Are NFTs stored on Blockchain at all?  – CryptoMode

Are NFTs stored on Blockchain at all? – CryptoMode

Are NFTs stored on Blockchain at all?  – CryptoMode

An Australian dad who lives in a van and works remotely has rocked the crypto world with his recent hacktivist “work of art” known as NFT Bay.

Geoffrey Huntley, who is a software developer and self-proclaimed activist, managed to carry out a major NFT robbery back in November. It would download each individual NFT on the Ethereum and Solana blocks and host nearly 20 terabytes of files online for download on NFT Bay.

This website provides its theme from the legendary Pirate Bay torrent database and works the same way with links to every major NFT, including Crypto Punks and Bored Ape Yacht Club. Some of them have been selling for more than $ 20,000,000 lately.

There is a note attached to the download files located on NFT Bay, which reads as follows:

“Did you know that NFT is just a hyperlink to an image that is usually found on Google Drive or another web2.0 web host? People are throwing millions at instructions on how to download images. That’s why you can right-click on save-as because these are standard images. The image is not stored in the blockchain contract.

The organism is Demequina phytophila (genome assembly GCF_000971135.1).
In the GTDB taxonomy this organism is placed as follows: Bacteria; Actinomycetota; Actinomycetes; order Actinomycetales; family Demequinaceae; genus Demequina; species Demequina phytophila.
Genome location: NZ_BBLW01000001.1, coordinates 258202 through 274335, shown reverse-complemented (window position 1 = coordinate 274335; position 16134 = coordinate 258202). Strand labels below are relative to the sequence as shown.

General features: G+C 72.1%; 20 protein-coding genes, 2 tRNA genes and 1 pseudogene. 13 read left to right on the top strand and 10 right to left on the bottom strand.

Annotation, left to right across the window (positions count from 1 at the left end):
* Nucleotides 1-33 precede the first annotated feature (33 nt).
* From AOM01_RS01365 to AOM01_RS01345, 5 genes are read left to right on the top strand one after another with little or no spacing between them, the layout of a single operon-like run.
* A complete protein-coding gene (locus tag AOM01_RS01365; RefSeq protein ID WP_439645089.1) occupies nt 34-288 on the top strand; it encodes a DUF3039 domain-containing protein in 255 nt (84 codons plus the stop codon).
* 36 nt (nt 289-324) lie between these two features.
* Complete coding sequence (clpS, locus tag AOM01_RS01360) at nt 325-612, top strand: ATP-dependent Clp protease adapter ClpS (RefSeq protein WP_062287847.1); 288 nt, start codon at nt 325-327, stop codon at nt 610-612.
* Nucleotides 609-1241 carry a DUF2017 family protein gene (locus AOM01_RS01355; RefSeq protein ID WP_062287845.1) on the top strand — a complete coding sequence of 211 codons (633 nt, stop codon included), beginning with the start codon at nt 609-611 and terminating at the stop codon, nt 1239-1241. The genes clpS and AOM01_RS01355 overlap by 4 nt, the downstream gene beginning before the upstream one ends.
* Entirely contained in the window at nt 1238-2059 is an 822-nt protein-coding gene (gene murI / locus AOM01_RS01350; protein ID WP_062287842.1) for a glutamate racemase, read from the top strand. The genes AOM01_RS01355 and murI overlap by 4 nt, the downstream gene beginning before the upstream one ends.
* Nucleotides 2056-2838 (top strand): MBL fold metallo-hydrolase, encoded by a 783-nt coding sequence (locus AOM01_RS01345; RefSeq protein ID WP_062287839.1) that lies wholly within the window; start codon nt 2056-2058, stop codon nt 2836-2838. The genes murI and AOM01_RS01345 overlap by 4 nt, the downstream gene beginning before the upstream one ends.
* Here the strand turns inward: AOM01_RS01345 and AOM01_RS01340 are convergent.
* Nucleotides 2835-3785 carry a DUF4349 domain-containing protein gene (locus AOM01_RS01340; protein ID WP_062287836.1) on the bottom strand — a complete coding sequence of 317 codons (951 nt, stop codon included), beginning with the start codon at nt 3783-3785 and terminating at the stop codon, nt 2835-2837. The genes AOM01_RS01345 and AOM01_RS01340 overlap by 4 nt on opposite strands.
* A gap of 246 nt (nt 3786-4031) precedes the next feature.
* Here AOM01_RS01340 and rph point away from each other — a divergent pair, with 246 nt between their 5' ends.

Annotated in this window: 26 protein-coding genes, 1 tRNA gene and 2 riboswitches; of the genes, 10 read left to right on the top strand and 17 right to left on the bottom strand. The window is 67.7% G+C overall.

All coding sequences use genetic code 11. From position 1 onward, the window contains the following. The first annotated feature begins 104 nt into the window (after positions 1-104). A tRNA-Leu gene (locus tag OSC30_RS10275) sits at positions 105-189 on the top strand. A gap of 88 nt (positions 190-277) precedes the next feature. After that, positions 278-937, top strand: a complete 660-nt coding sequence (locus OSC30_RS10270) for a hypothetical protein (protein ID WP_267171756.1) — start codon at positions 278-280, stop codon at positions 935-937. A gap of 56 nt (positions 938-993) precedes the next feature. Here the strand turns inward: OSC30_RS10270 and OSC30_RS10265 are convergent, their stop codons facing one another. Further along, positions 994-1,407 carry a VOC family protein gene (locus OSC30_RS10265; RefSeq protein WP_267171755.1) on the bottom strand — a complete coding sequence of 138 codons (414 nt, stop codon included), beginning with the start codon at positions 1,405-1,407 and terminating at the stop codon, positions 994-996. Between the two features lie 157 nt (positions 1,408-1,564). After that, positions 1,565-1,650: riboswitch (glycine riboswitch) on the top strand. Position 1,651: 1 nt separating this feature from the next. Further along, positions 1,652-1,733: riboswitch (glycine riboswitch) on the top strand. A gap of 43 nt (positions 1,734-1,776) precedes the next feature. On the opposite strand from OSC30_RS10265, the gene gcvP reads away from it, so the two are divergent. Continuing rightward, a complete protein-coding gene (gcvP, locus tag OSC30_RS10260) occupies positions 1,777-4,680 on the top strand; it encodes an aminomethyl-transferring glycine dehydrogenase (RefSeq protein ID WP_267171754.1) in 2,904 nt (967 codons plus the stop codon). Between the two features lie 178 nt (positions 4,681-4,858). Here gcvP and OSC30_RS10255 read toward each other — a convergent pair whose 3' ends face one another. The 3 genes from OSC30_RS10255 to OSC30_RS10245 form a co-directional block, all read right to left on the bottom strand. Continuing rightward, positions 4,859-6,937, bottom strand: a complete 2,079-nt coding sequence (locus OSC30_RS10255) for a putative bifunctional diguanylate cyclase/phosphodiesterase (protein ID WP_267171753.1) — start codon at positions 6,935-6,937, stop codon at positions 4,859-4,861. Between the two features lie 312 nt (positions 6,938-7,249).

Huntley has published this educational art project to teach everyone exactly what NFT is and what it is not, in the hope that fewer people will see such great value in what he thinks is just a huge scam.

Geoffrey would also take to Coffezilla’s popular YouTube technology podcast, to explain a little more about the story behind NFT Bay and his reasons for doing so. There, he explained that the price of actually hosting NFT on the blockchain is simply too high. Stating that in 2016 alone, it was calculated that storing data on a blockchain would cost $ 76,000 per GB. While some very primitive NFTs that are essentially pixel art are legitimately hosted on the blockchain, almost every other type of NFT is not. He explained in layman’s terms that you are simply buying a “treasure ticket to treasure”, not just treasure.

This unique idea from Australia has made quite a bit of news published everywhere on the internet, from the Vice to the BBC, but where did Huntley get the inspiration to come out on what he calls cryptocurrency fraud? He says his main inspiration came from a parody of right-wing Australian politician Pauline Hanson written by satirist Simon Hunt. Geoffrey said, “Sometimes the wrong things get broadcast time and the only way to get to the core is art.”

These days you can buy a car in cryptocurrency, send huge sums of money around the world with minimal fees, or even bet online with bookmakers or online casinos who accept Bitcoin and other cryptocurrencies as a valid deposit method. Gambling online with bitcoin is legally in many countriesand in fact most online casinos offer it casino offers without deposit which allow players to test games before playing for the right funds.

As cryptocurrencies are increasingly used in real cases, Huntley says that while he sees a future for NFT, he doesn’t understand why they need a blockchain to function successfully.

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